The racial, cultural dispute in the early Jerusalem church addresses this issue, where the "Grecians" or “Hellenists,” thought to be Jews from the Greek world who didn't speak the Aramaic that Jesus’ society spoke, were being discriminated against during the daily food distributions. The Apostles resolved the matter wisely. They said, "It wouldn't be right for us to leave the Ministry of the Word to serve tables" (Acts 6:1-7). The implication is that, “True, feeding the racially-disadvantaged, the hungry, and the homeless is indeed a great and noble undertaking that definitely should happen, but not everyone in the church is specifically called to this work.” Therefore, these social tasks were assigned to the first "deacons," allowing the leaders of the church to concentrate on the PRIMARY, UNCHANGEABLE PURPOSE OF THE CHURCH: EVANGELISM (“GO and TEACH,” the spreading of the Gospel to the whole world) and DISCIPLING of the nations (“TEACHING them to observe everything I taught you”—Matthew 28:18-20). Our main problem is that we haven’t really been doing what we were supposed to be doing!

 

TRUE BIBLICAL DISCIPLING includes enabling believers to (1) experience God’s LOVE within and thus to be HEALED, MADE WHOLE, and TRANSFORMED, (2) to FEEL and HEAR His Spirit directly, and (3) to become mature enough in their faith that they in turn are empowered to make even more disciples. Jesus’ grand vision—The Master Plan—was for the church to be the first “network marketing” institution, where “each one reached two” until the whole world was saved! If everyone who claims to be a believer in Jesus were really to be discipled in such manner and to this extent, the church wouldn’t need ANY political power or pet politicians at all! The original promoters of Christianity “turned the world upside down” with nothing more than the glorious LIVING presence of Jesus Christ in their midst (Acts 17:6)!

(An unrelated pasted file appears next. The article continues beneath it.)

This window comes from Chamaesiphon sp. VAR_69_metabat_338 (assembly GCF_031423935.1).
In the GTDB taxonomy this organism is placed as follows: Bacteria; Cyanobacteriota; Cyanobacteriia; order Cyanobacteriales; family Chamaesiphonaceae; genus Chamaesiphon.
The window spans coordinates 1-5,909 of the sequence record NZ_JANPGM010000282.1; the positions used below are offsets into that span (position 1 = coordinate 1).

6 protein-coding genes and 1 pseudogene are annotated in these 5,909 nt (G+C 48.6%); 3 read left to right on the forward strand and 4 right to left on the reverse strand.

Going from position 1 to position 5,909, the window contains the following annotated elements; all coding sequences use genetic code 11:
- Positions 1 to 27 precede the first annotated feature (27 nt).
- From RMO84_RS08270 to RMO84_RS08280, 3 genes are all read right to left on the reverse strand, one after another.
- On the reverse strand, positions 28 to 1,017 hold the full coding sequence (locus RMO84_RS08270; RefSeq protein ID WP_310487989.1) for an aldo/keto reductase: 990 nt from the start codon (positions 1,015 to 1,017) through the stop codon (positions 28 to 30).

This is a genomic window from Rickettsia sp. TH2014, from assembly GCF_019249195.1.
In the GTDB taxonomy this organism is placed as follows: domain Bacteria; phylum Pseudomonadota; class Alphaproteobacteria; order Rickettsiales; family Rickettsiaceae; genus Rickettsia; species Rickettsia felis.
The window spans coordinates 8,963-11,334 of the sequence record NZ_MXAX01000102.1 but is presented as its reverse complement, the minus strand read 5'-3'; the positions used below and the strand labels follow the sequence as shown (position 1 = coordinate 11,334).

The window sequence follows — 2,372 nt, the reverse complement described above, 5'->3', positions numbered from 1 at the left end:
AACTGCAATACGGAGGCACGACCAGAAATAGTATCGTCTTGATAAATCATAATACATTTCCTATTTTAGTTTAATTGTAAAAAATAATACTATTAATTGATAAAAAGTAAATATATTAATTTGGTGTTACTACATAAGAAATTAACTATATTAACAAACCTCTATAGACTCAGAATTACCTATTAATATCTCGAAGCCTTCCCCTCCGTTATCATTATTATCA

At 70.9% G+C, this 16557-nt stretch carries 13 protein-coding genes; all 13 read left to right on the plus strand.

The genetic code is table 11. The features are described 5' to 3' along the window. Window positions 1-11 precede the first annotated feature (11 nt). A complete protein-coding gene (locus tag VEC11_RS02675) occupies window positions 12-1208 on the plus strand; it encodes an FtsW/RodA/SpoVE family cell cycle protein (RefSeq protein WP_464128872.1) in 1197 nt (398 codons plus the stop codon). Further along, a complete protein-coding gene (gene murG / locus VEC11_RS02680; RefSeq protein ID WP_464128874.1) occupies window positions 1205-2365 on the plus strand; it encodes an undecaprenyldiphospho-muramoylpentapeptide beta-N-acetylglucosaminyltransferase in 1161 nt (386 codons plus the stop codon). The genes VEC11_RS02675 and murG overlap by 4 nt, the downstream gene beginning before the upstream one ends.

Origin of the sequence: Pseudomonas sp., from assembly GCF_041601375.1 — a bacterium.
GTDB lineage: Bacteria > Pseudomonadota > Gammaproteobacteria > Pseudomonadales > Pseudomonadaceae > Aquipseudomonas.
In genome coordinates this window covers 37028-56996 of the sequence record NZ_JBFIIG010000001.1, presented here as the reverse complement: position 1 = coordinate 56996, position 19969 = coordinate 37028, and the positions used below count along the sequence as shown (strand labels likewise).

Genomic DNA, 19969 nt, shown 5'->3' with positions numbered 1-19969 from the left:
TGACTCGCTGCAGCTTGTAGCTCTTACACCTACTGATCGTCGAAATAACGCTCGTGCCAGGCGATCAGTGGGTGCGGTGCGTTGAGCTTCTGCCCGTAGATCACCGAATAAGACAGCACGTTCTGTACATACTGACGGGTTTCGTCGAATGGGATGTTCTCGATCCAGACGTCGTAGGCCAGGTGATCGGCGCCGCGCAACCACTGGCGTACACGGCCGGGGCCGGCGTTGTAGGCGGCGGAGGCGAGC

For the church leadership to NOT be directly involved in or concerned with this social ministry is not always negligence, racism, apathy, failure to be "woke," lack of spirituality, social blindness, etc. THAT is not our chief purpose for existence. In our zeal to right obvious social wrongs and injustices, let us believers not be distracted from our eternal, Jesus Christ-given vision. This is not an excuse to let racism and injustice rule the church, but merely a recognition that racism in the church, and in society as a whole, is a direct indication of the lack of true biblical discipleship. We need to work on that.

Thus, the body of Christ should not be at each other's throats, separating and debating over these issues, accusing one another of failure to care, etc. EVERYBODY is not called to do the same thing, have the same emphases, or be blessed with the same giftings. As the spiritual salt and light of society, we need to do it ALL, and the Body is big enough, differentiated enough, gifted enough, and blessed with enough people individually "burdened" (i.e., called) to take care of ALL our responsibilities. Can we all do this in the name of our Lord?

God bless.